The Australian and Belgian Antarctic research stations use local resources for their respective water supplies.
Australia operates a number of stations. In the past, snow was melted but currently local melt water is processed and used. However, the Australian base, Casey, also melts ice and the Mawson base also melts snow.
Getting freshwater in Antarctica is quite difficult and time consuming. The exact method used varies between stations. In earlier days, snow and ice was shovelled into large tanks and heated to form water. Today, Casey and Mawson pump water from a melt lake behind the station and store it in a heated tank house.
Davis draws water from a local tarn which is processed by a Reverse Osmosis System which produces about 18,000 litres each 24 hours. The average station demand is around 10,000 – 14,000 litres a day. Macquarie Island draws water from a dam located about three kilometres from the station on the plateau and 200 metres above sea level. The water is pumped to two holding tanks.
Water saving appliances are installed wherever possible, but each person on station is asked to use as little water as possible.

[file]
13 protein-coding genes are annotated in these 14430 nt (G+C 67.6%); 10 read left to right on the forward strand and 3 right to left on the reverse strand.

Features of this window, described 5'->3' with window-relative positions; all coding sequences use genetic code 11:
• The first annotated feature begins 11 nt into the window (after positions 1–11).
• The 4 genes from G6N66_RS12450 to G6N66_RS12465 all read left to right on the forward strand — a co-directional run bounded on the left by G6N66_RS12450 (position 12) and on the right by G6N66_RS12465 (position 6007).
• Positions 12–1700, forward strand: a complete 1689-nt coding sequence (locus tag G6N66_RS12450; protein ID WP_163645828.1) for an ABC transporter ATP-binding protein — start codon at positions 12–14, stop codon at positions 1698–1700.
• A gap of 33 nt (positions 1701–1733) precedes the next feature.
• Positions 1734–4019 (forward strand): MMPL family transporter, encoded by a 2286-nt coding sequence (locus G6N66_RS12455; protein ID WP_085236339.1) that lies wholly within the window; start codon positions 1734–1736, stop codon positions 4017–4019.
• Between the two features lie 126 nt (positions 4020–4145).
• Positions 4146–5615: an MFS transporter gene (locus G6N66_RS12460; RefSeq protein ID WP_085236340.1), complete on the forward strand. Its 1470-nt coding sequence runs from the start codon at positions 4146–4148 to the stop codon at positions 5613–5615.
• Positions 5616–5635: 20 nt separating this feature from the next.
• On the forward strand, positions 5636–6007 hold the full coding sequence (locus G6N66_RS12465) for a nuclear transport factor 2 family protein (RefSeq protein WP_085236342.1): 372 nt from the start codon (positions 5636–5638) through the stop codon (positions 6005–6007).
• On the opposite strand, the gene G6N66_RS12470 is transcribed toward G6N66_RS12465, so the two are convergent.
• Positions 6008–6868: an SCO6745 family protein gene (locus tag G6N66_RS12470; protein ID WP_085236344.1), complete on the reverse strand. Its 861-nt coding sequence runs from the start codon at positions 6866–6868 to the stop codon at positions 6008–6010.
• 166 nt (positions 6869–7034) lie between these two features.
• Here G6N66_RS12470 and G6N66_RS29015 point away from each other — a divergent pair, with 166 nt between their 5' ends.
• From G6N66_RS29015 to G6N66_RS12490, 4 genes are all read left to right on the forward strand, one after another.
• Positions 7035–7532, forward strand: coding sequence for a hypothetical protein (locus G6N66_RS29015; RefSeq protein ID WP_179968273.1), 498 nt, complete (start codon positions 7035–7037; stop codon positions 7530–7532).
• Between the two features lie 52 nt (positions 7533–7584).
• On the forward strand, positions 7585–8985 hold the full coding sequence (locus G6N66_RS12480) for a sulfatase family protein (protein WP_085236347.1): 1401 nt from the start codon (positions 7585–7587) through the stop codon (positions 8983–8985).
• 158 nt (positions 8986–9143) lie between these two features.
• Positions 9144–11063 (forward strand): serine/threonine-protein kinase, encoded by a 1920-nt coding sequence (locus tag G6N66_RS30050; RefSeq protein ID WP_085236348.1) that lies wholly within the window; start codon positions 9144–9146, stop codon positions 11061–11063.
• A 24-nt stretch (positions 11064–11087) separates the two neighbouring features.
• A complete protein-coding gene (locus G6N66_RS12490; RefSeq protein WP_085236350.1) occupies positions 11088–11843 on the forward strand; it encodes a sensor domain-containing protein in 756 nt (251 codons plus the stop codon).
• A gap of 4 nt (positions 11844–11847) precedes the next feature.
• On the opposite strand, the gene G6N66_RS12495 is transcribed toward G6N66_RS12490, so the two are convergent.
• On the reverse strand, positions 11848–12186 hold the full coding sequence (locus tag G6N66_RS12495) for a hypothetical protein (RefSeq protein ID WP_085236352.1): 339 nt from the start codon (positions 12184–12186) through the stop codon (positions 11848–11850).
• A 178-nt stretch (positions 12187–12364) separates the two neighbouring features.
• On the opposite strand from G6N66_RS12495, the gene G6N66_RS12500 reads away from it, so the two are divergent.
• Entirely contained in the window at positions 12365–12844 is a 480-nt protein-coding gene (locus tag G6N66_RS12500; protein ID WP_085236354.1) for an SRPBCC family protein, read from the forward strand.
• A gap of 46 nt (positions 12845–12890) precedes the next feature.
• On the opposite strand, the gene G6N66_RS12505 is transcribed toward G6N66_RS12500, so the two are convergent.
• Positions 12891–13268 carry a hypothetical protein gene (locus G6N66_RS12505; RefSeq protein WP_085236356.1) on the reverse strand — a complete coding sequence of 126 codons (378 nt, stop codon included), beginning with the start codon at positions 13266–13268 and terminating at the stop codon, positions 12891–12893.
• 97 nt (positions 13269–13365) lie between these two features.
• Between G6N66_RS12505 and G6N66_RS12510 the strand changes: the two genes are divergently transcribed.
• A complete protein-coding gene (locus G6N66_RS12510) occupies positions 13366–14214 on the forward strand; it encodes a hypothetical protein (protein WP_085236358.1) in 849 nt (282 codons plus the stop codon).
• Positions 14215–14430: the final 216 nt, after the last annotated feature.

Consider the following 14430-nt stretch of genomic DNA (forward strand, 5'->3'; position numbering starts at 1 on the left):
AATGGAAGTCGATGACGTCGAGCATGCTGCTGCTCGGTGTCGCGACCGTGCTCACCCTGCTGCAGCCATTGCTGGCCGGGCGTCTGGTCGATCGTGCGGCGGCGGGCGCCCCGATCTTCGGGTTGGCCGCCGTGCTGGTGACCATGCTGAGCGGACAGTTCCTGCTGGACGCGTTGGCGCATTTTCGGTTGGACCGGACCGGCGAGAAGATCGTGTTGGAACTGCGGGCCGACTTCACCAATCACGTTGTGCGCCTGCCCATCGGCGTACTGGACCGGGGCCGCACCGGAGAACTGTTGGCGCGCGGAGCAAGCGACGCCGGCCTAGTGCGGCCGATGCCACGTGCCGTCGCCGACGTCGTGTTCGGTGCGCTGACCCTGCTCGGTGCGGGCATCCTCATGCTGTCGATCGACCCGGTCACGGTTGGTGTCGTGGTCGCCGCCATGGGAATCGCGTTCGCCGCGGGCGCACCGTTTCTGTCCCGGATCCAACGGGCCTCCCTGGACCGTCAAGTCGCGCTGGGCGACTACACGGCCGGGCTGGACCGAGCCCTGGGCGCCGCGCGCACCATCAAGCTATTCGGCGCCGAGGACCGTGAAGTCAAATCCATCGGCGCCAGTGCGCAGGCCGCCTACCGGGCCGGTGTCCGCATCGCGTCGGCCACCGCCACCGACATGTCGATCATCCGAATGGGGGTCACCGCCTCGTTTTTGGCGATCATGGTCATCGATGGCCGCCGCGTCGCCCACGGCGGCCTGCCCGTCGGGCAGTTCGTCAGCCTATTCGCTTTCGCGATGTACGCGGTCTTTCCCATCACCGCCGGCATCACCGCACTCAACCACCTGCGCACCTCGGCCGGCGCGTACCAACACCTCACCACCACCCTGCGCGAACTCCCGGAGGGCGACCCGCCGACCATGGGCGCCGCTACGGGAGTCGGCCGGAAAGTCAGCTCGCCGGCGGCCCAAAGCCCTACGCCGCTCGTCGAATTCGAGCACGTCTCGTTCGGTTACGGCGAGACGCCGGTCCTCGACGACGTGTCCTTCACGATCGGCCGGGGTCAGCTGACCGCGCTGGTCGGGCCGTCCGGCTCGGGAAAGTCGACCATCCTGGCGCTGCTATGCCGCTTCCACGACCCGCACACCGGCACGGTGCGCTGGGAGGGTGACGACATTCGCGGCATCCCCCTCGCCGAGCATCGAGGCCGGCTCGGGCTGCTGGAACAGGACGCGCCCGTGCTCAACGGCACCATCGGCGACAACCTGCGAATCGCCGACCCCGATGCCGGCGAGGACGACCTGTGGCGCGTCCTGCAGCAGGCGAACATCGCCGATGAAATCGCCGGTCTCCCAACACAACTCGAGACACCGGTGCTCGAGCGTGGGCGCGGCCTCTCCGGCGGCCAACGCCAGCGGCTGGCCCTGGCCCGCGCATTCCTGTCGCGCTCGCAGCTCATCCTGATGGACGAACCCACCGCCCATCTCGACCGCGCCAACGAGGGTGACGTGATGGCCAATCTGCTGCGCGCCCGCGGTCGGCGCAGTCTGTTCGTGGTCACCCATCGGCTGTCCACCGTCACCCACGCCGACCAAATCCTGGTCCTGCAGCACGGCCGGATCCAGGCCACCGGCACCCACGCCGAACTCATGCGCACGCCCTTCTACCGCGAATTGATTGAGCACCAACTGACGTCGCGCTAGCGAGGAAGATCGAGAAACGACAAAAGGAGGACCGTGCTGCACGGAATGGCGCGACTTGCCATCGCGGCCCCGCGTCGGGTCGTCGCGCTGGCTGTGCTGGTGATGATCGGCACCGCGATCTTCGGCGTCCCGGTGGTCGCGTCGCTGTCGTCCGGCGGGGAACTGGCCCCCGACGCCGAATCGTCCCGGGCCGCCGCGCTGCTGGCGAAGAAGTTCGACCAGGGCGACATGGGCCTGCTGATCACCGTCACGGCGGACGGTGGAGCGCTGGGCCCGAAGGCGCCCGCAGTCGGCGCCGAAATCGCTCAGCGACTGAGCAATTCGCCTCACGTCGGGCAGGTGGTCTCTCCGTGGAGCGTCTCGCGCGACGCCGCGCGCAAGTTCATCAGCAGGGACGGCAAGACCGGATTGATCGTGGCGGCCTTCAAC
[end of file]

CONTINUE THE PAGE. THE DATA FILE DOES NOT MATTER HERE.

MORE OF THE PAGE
Expeditioners are limited to three minute showers and, when water supplies are short, to only shower every second or third day. Other water saving measures are also followed, such as doing one large load of washing rather than several smaller loads, and turning off the taps while cleaning your teeth.
The Belgian, Princess Elisabeth base, melts snow to obtain water. The Belgians, as do bases from other countries, also use renewable sources of energy, namely, wind and solar, via wind generators and solar panels. The Australian base at Mawson has two wind generators that supply 95 percent of the stations energy requirements
The US base at Mc Murdo, operated a nuclear reactor for electricity generation, for 10 years, until 1972. It produce over 78 MWh or electricity and 13 million gallons (49.21 ML) of fresh water.
Diesel generators still produce much of the electricity used at Antarctic stations.
The French base, Dumont d'Urville, obtains fresh water by desalinating sea water.
Food is delivered to all the stations from outside because the Antarctic Treaty, bans the eating of anything originating from the continent. This prevents fishing and eating seals or penguins, or any other fauna or flora.
Waste water from bases is treated before being discharged.
The mining of minerals and the exploitation of oil and gas from Antarctica is still banned.